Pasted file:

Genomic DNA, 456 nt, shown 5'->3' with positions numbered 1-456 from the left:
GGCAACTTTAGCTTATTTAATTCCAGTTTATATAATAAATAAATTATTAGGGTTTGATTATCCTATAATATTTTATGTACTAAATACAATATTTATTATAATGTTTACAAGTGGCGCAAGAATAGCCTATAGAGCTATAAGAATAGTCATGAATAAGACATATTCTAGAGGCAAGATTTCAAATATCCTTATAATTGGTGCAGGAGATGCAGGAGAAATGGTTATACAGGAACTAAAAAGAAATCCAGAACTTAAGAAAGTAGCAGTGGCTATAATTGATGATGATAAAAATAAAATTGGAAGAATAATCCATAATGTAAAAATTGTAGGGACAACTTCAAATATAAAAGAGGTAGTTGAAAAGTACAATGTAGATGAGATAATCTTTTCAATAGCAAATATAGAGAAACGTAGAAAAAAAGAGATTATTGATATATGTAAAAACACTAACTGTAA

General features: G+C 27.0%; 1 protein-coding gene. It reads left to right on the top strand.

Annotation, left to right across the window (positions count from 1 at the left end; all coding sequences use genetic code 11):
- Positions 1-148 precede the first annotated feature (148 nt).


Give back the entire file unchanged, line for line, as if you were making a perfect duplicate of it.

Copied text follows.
Genomic DNA, 456 nt, shown 5'->3' with positions numbered 1-456 from the left:
GGCAACTTTAGCTTATTTAATTCCAGTTTATATAATAAATAAATTATTAGGGTTTGATTATCCTATAATATTTTATGTACTAAATACAATATTTATTATAATGTTTACAAGTGGCGCAAGAATAGCCTATAGAGCTATAAGAATAGTCATGAATAAGACATATTCTAGAGGCAAGATTTCAAATATCCTTATAATTGGTGCAGGAGATGCAGGAGAAATGGTTATACAGGAACTAAAAAGAAATCCAGAACTTAAGAAAGTAGCAGTGGCTATAATTGATGATGATAAAAATAAAATTGGAAGAATAATCCATAATGTAAAAATTGTAGGGACAACTTCAAATATAAAAGAGGTAGTTGAAAAGTACAATGTAGATGAGATAATCTTTTCAATAGCAAATATAGAGAAACGTAGAAAAAAAGAGATTATTGATATATGTAAAAACACTAACTGTAA

General features: G+C 27.0%; 1 protein-coding gene. It reads left to right on the top strand.

Annotation, left to right across the window (positions count from 1 at the left end; all coding sequences use genetic code 11):
- Positions 1-148 precede the first annotated feature (148 nt).